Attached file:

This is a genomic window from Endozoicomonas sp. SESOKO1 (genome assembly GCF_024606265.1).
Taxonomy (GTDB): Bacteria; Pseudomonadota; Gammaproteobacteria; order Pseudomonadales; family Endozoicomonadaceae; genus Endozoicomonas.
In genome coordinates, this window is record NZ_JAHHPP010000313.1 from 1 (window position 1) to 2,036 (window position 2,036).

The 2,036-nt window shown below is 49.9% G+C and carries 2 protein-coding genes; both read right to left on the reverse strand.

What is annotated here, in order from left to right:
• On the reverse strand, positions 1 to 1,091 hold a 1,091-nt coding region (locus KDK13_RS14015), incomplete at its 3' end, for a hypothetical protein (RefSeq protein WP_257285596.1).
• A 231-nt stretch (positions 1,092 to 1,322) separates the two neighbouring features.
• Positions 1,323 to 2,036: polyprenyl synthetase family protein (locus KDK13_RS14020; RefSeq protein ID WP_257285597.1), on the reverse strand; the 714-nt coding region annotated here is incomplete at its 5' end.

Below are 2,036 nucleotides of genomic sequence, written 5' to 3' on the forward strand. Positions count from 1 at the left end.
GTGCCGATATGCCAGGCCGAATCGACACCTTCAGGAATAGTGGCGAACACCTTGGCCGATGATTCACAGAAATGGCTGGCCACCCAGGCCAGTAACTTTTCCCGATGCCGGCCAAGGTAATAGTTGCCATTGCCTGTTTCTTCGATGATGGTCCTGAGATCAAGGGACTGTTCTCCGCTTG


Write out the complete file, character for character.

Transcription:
This is a genomic window from Endozoicomonas sp. SESOKO1 (genome assembly GCF_024606265.1).
Taxonomy (GTDB): Bacteria; Pseudomonadota; Gammaproteobacteria; order Pseudomonadales; family Endozoicomonadaceae; genus Endozoicomonas.
In genome coordinates, this window is record NZ_JAHHPP010000313.1 from 1 (window position 1) to 2,036 (window position 2,036).

The 2,036-nt window shown below is 49.9% G+C and carries 2 protein-coding genes; both read right to left on the reverse strand.

What is annotated here, in order from left to right:
• On the reverse strand, positions 1 to 1,091 hold a 1,091-nt coding region (locus KDK13_RS14015), incomplete at its 3' end, for a hypothetical protein (RefSeq protein WP_257285596.1).
• A 231-nt stretch (positions 1,092 to 1,322) separates the two neighbouring features.
• Positions 1,323 to 2,036: polyprenyl synthetase family protein (locus KDK13_RS14020; RefSeq protein ID WP_257285597.1), on the reverse strand; the 714-nt coding region annotated here is incomplete at its 5' end.

Below are 2,036 nucleotides of genomic sequence, written 5' to 3' on the forward strand. Positions count from 1 at the left end.
GTGCCGATATGCCAGGCCGAATCGACACCTTCAGGAATAGTGGCGAACACCTTGGCCGATGATTCACAGAAATGGCTGGCCACCCAGGCCAGTAACTTTTCCCGATGCCGGCCAAGGTAATAGTTGCCATTGCCTGTTTCTTCGATGATGGTCCTGAGATCAAGGGACTGTTCTCCGCTTG